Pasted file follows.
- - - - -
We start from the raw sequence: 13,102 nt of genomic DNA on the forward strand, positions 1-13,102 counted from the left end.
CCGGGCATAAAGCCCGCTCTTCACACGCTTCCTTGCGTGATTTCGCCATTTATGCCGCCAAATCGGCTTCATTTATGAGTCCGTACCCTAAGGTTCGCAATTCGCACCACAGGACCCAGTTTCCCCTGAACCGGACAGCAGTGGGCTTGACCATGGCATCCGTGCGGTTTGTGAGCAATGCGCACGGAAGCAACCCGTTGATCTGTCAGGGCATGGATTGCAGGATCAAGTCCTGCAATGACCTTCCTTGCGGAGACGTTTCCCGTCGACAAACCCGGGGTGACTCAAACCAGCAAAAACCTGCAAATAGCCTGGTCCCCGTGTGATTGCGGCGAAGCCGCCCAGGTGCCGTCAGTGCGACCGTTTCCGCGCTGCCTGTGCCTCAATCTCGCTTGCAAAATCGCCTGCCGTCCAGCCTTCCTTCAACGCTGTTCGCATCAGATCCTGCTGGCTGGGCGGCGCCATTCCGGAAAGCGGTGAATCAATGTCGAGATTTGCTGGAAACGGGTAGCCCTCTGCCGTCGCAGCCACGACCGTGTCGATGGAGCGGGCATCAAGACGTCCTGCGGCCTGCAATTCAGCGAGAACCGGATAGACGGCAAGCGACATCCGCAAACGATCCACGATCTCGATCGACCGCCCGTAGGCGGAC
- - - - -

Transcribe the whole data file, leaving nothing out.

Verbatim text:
We start from the raw sequence: 13,102 nt of genomic DNA on the forward strand, positions 1-13,102 counted from the left end.
CCGGGCATAAAGCCCGCTCTTCACACGCTTCCTTGCGTGATTTCGCCATTTATGCCGCCAAATCGGCTTCATTTATGAGTCCGTACCCTAAGGTTCGCAATTCGCACCACAGGACCCAGTTTCCCCTGAACCGGACAGCAGTGGGCTTGACCATGGCATCCGTGCGGTTTGTGAGCAATGCGCACGGAAGCAACCCGTTGATCTGTCAGGGCATGGATTGCAGGATCAAGTCCTGCAATGACCTTCCTTGCGGAGACGTTTCCCGTCGACAAACCCGGGGTGACTCAAACCAGCAAAAACCTGCAAATAGCCTGGTCCCCGTGTGATTGCGGCGAAGCCGCCCAGGTGCCGTCAGTGCGACCGTTTCCGCGCTGCCTGTGCCTCAATCTCGCTTGCAAAATCGCCTGCCGTCCAGCCTTCCTTCAACGCTGTTCGCATCAGATCCTGCTGGCTGGGCGGCGCCATTCCGGAAAGCGGTGAATCAATGTCGAGATTTGCTGGAAACGGGTAGCCCTCTGCCGTCGCAGCCACGACCGTGTCGATGGAGCGGGCATCAAGACGTCCTGCGGCCTGCAATTCAGCGAGAACCGGATAGACGGCAAGCGACATCCGCAAACGATCCACGATCTCGATCGACCGCCCGTAGGCGGAC